Euan McKirdy, C. (2018). Dominica PM: Hurricane Maria ‘devastates’ island. [online] CNN. Available at: https://edition.cnn.com/2017/09/18/americas/atlantic-storms-maria-jose-lee/index.html [Accessed 30 Jan. 2018].

IN. 2017)

 


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Ras Albert Williams

F36 MSc Technology Management update

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Edited by Albert Williams, Thursday, 12 Oct 2017, 09:04


Hi reader


The last time  i updated this blog was in March of this year. My wife Tempie. provided a brief overview of my journey thus far with The Open University, and my imminent commencement of a new era in my life, the pursual of a MSc in Technology Management.


In November, I begin the study of TU812- Managing Systemic Change: Inquiry, action and interaction

Modules that  I have studied thus far on the postgraduate program are:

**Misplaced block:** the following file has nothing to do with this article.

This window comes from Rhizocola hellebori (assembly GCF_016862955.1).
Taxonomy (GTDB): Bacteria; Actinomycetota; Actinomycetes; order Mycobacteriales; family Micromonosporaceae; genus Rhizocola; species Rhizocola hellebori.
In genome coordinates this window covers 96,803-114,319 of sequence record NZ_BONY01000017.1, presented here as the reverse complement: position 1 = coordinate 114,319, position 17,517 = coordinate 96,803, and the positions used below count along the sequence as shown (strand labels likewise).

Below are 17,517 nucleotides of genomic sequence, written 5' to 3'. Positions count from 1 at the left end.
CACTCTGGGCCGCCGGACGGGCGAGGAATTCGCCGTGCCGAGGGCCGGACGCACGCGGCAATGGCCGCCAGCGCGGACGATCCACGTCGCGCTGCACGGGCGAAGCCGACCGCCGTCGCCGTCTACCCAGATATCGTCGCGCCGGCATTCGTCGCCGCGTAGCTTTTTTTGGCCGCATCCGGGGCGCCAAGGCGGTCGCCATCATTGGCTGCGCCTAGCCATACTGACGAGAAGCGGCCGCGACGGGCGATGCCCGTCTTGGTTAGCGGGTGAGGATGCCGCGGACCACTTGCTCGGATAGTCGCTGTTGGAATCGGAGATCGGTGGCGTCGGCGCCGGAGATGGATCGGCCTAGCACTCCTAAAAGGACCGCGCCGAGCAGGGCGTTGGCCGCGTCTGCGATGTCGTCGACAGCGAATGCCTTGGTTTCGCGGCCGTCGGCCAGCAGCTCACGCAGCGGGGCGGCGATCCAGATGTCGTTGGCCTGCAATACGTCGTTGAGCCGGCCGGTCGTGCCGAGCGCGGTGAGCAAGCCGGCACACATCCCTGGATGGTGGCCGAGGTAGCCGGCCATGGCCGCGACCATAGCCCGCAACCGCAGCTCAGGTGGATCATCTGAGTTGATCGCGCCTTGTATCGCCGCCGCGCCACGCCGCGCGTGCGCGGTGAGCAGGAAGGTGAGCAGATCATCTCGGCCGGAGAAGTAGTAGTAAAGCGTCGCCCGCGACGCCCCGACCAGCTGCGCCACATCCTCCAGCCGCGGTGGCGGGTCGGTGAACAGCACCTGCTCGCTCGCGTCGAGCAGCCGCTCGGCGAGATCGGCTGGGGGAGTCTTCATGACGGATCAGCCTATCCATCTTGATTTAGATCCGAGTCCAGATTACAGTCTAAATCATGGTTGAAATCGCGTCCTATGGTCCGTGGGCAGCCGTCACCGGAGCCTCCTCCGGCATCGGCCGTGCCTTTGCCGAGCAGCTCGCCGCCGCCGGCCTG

I am already booked for the May.2018 start of:



I am on target to complete my MSc by 2019 with:


That is all for now.


Albert

N.B: I have since been granted professional  membership of the British Computer Society


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Ras Albert Williams

LEVEL ONE COURSES: TIP TOEING INTO THE FUTURE

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Edited by Albert Williams, Sunday, 21 Aug 2011, 14:17

Here I am at the first leg of my Open University experience as an adult learner, nearly fifty years old taking that leap of faith into distance education.

Having set my eyes on a BSc (Honours) in Computing and IT, I now stand confident that I will pass both the introductory courses M150 Data , Computing and Information, and T175 Networked Living: Exploring information and communication technologies. both were compulsory courses for this chosen degree and will be combined into one course form 2011.

I already have my results for M150 which is a pass and very confident that I will follow this success with a pass in T175. I am already signed up for TM128 Microsoft Servers Technologies and B120 An introduction to Business Studies, and it goes without saying that I am very excited about adding these two courses to my development plan.